Last year I bought a refrigerator from Sears – it was a Kenmore and had excellent reviews on the Sears website. I came home a few weeks ago to find that it wasn’t working. I had a repairman out who inspected the unit and told me that it was leaking freon, and there was nothing he could do. The inside electronics and compressor were made in China, so it was hard to determine where the fault was, but this problem was not uncommon with these types of refrigerators.
I went back to Sears.com and found that the reviews on the site had changed in the past year – they now reflected all of the angry consumers who had similar experiences. Unfortunately it was too late. The product only had a one year warranty (mine crapped out at 18 months). Sears also noted that the refrigerator was discontinued in favor of a new model, which promises to be much better. This will start the review process over again.
Through this experience I realized that the US economy, which is largely dependent on consumer purchases, is suffering from two problems: transparency and marketing.
If I had known the refrigerator would only last 18 months I would have spent more for a higher quality product, and based on the negative reviews that came out over time I am sure that many other people feel the same way. However, information on durability is not available online. The fit and finish of the refrigerator were high quality and early reviews reflected that. Long term durability, which is dependent on other factors like electrical components and machining, is hard to predict until products have been around a long time. And by then the products are discontinued. Normally brands help us to decipher quality, but I have heard similar stories about even high end brands that have cut corners.
A second issue is that there is no reputation system when it comes to parts suppliers that carries forward to the finished product. I am sure the same thing happens to ceiling fans, television sets, cars, laptop computers, medical equipment, and just about everything else we purchase. Because manufacturers launch new models every few years they have no incentive to make products that last a long time. If you are a really clever manufacturer you realize that products only need to work for the period of time in between launching new models, at that point the reviews refresh and you get a clean slate. As I brainstormed for this blog I just realized that manufacturers have been moving to this model for years. This trend is bad for the consumer – it creates a lot more waste, the long term costs of owning products are higher than they would be if products lasted a long time, it creates incentives to outsource manufacturing to low cost/low quality facilities, and of course there is the frustration of owning stuff that breaks.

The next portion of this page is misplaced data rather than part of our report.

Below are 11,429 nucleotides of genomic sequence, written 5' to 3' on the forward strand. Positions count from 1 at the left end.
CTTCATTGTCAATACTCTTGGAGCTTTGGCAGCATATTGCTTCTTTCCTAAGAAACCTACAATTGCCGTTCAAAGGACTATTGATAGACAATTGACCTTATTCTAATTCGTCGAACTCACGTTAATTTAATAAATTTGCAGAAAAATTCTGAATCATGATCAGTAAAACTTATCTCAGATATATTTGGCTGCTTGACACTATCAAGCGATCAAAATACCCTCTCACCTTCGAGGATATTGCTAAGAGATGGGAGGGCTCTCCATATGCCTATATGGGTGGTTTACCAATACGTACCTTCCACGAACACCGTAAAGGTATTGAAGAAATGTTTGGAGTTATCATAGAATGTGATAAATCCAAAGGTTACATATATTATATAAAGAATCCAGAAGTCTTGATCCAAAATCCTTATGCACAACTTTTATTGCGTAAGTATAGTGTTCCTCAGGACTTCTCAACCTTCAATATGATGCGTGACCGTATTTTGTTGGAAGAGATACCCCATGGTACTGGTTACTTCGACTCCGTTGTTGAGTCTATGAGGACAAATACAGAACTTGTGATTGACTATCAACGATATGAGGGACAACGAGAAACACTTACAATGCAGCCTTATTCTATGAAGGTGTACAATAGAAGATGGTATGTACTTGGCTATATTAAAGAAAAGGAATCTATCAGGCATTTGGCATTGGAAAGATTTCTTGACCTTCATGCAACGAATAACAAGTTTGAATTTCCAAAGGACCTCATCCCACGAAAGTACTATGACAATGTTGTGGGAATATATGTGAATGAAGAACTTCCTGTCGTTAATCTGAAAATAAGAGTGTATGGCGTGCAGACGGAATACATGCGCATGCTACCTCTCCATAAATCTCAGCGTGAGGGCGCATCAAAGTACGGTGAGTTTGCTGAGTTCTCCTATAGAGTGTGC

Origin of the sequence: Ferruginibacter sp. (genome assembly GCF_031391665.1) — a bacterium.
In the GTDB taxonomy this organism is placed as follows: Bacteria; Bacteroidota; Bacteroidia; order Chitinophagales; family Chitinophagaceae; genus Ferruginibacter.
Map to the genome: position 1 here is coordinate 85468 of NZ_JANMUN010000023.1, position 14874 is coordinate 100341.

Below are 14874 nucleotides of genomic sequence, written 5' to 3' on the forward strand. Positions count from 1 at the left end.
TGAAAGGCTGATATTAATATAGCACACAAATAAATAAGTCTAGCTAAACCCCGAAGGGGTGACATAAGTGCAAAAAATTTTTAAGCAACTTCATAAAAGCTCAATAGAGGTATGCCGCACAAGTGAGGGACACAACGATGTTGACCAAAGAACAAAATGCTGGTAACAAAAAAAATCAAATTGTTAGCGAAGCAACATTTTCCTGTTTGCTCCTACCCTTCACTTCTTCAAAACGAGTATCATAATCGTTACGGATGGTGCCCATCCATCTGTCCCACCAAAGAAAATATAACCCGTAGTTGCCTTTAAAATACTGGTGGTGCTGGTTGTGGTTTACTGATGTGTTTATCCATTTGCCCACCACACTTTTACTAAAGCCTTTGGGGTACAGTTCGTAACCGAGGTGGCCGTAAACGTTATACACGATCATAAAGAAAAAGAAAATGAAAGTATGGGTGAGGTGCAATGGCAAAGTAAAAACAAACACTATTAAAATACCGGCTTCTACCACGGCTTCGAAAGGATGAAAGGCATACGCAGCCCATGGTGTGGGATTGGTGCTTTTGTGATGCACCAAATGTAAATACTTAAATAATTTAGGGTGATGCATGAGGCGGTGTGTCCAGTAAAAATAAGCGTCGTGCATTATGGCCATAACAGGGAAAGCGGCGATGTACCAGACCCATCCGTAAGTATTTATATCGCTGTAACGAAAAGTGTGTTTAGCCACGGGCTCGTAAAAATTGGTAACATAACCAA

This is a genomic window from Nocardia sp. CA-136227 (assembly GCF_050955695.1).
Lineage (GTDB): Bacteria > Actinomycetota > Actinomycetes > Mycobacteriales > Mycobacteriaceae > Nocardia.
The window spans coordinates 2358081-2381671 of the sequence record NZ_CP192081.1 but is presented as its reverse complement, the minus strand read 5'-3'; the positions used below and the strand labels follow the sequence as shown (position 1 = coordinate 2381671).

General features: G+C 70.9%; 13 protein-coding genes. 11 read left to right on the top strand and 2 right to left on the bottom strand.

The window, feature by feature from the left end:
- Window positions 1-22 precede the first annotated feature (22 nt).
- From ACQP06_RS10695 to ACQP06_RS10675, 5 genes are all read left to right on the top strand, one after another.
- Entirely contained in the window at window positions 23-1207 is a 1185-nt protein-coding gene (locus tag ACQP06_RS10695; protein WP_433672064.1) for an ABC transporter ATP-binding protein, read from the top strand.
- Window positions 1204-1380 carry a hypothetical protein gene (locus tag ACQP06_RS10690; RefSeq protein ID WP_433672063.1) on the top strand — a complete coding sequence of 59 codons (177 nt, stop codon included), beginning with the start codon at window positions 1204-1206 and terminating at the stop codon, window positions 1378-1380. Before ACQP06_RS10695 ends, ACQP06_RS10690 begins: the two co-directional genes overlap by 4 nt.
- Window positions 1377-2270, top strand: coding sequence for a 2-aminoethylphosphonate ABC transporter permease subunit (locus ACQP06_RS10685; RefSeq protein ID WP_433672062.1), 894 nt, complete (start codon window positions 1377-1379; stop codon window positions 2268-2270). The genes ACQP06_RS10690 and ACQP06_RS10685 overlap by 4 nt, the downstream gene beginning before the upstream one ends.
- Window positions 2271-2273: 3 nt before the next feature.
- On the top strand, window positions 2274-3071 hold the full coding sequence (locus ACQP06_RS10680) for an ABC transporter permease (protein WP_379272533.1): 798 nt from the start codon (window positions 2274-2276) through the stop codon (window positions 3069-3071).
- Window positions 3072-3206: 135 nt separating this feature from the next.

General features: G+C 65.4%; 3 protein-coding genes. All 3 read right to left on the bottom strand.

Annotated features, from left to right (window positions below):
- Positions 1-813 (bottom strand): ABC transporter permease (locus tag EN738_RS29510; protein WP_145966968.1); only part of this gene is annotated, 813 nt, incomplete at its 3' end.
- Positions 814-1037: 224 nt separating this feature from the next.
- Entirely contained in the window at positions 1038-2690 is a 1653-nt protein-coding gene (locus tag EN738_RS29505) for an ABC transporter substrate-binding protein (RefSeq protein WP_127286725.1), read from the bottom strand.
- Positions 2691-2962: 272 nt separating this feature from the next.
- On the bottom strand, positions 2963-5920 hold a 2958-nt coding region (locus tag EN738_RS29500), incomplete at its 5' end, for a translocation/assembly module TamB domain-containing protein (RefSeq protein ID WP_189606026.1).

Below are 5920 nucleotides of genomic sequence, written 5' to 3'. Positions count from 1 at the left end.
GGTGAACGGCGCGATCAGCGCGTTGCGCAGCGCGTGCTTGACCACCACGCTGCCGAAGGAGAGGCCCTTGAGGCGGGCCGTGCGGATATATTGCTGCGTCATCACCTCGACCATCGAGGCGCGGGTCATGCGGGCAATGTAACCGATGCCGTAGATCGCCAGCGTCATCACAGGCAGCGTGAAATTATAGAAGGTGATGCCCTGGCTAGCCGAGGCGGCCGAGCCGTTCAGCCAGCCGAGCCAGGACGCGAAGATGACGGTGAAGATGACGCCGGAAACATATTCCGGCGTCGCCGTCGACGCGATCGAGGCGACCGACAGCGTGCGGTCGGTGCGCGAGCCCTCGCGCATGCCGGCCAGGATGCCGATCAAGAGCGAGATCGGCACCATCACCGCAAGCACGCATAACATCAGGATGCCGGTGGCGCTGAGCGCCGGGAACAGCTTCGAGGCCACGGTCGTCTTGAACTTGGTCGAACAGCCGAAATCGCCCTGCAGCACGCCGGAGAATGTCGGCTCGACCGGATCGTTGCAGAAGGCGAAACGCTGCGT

A third issue is that manufacturers have a marketing problem. When you go to purchase a refrigerator at a big box store it is stacked side by side with 100 similar items. The sales person knows the price and the visible features of the product, all of which you could see for yourself, but he or she doesn’t describe the quality of the welding, circuit boards, and general craftsmanship that would educate a consumer about why they should pay more. As a result, consumers gravitate towards the cheapest products with the best looking finish. If we had basic information about why a product is inferior beneath the surface we might make different buying decisions. Because this information is not available, quality manufacturers tend to get pushed out of business.
The way this gets solved in the long run is that trends in quality retailing need to cross over into electronics and home goods, the same way they crossed over in the grocery world. The US economy needs a “Whole Foods” for electronics and white goods. As more consumers become frustrated with the build quality of electronics I can see a major opportunity for a merchant that will take the time to properly merchandise products and carry only vendors that meet certain quality standards. Some of these products could even sell at a price that would allow them to be manufactured here instead of manufactured abroad. Until then the US economy will continue to have a “made in china” problem and our purchasing will only be skin deep.